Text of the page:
Part 2!

Parallel Coding: From 90x Performance Loss To 2x Improvement

by "No Bugs" Hare

From the article:

In my previous post, we have observed pretty bad results for calculations as we tried to use mutexes and even atomics to do things parallel. OTOH, it was promised to show how parallel <algorithm> CAN be used both correctly and efficiently (that is, IF you need it, which is a separate question); this is what we’ll start discussing within this post...

Using Parallel Without a Clue: 90x Performance Loss Instead of 8x Gain—“No Bugs” Hare

Be careful.

Using Parallel <algorithm> Without a Clue: 90x Performance Loss Instead of 8x Gain

by "No Bugs" Hare

From the article:

With C++17 supporting1 parallel versions of the std:: algorithms, there are quite a few people saying “hey, it became really simple to write parallel code!”.

Just as one example, [MSDN] wrote: “Only a few years ago, writing parallel code in C++ was a domain of the experts.” (implying that these days, to write parallel code, you don’t need to be an expert anymore).

Inquisitive hare:
“I made an experiment which demonstrates Big Fat Dangers(tm) of implying that parallelization can be made as simple as just adding a policy parameter to your std:: call.
I always had my extremely strong suspicions about this position being deadly wrong, but recently I made an experiment which demonstrates Big Fat Dangers(tm) of implying that parallelization can be made as simple as just adding a policy parameter to your std:: call...

My Little (String) Optimization, Part 2—Jordan Rose

Performance!

My Little (String) Optimization, Part 2

by Jordan Rose

From the article:

Previously, I talked about how Clang is smart enough to optimize a series of comparisons against constant strings in C++ by starting out with a switch on the length. I left off with the idea that while this is good, you might be able to do better if your strings have a unique character at a certain offset. Today we’re going to see what that looks like.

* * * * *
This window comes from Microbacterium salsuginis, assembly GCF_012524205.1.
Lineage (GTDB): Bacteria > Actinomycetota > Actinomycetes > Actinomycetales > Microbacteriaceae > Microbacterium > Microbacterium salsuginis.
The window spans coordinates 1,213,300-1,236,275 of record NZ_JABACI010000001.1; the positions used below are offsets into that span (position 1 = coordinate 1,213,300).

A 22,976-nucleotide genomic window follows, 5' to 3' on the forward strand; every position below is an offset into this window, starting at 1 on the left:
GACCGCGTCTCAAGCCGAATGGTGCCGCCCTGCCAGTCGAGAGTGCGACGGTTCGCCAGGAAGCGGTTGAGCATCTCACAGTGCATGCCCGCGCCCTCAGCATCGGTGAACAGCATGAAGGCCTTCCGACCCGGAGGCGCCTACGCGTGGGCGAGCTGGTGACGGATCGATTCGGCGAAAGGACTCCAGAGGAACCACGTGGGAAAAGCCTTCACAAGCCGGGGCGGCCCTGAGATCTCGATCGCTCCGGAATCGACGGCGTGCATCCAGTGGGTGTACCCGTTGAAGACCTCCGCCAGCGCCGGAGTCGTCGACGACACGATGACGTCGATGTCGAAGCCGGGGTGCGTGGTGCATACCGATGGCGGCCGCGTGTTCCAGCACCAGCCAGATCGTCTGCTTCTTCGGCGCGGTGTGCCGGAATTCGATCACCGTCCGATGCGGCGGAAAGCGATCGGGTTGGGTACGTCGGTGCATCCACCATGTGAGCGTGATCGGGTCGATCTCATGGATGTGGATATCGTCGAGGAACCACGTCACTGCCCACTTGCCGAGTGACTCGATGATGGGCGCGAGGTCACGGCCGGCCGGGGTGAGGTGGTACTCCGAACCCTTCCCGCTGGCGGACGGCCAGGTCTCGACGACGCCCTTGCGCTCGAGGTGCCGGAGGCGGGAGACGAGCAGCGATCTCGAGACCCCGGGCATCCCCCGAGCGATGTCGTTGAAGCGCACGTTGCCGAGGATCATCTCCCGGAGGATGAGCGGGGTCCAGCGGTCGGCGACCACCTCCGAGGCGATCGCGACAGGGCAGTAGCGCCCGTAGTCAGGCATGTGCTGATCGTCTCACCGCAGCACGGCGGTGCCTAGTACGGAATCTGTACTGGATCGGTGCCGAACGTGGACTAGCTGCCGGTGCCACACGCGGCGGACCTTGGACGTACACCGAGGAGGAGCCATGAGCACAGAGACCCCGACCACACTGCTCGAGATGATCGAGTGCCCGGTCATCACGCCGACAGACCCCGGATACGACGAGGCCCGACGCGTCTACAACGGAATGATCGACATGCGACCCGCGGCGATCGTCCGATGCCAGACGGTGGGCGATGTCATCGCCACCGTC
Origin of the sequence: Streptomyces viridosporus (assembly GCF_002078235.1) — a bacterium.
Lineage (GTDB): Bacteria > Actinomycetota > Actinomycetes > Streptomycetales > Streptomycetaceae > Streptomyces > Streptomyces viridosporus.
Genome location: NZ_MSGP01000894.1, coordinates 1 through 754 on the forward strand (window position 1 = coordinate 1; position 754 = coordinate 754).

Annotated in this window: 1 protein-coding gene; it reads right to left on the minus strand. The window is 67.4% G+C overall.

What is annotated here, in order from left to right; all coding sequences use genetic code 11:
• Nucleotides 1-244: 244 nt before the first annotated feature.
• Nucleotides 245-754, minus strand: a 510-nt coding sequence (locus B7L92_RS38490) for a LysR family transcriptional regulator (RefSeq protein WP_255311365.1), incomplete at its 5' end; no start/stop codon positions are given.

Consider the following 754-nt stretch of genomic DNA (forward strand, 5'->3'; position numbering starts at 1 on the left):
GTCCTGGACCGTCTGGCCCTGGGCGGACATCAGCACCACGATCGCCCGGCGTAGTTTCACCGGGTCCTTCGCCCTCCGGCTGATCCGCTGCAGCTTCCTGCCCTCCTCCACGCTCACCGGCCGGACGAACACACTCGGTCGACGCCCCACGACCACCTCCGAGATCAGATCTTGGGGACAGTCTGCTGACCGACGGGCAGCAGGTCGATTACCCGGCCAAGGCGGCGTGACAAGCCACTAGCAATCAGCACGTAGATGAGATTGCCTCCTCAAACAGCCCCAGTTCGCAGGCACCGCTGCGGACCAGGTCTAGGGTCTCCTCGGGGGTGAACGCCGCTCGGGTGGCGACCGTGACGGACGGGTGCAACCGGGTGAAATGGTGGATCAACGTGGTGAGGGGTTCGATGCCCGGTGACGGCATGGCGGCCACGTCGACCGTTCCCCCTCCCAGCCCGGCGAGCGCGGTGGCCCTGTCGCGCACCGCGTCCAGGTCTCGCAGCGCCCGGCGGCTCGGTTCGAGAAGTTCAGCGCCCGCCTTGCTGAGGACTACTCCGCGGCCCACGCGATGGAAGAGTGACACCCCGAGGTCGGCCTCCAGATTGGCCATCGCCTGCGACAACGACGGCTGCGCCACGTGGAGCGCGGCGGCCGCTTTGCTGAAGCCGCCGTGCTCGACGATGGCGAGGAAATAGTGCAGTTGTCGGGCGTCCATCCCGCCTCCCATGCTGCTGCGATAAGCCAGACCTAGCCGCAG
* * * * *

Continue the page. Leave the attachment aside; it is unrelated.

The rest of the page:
HPX V1.1 released—STE||AR Group

The STE||AR Group has released V1.0 of HPX -- A C++ Standard library for parallelism and concurrency.

HPX V1.1 Released

The newest version of HPX (V1.1) is now available for download! Please see here for the release notes.

HPX exposes an API fully conforming to the concurrency related parts of the C++11/C++14/C++17 standards, extended and applied to distributed and heterogeneous computing, and aligned with the ongoing standardization discussions.

    HPX is a general purpose parallel C++ runtime system for applications of any scale. It implements all of the related facilities as defined by the C++ Standard. As of this writing, HPX provides the only widely available open-source implementation of the new C++17 parallel algorithms. Additionally, HPX implements functionalities proposed as part of the ongoing C++ standardization process, such as large parts of the C++ Concurrency TS, task blocks, data-parallel algorithms, executors, index-based parallel for loops, and many more. It also extends the existing C++ Standard APIs to the distributed case (e.g. compute clusters) and for heterogeneous systems (e.g. GPUs).
    HPX seamlessly enables a new asynchronous C++ Standard Programming Model which tends to improve the parallel efficiency of our applications and helps reduce complexities usually associated with concurrency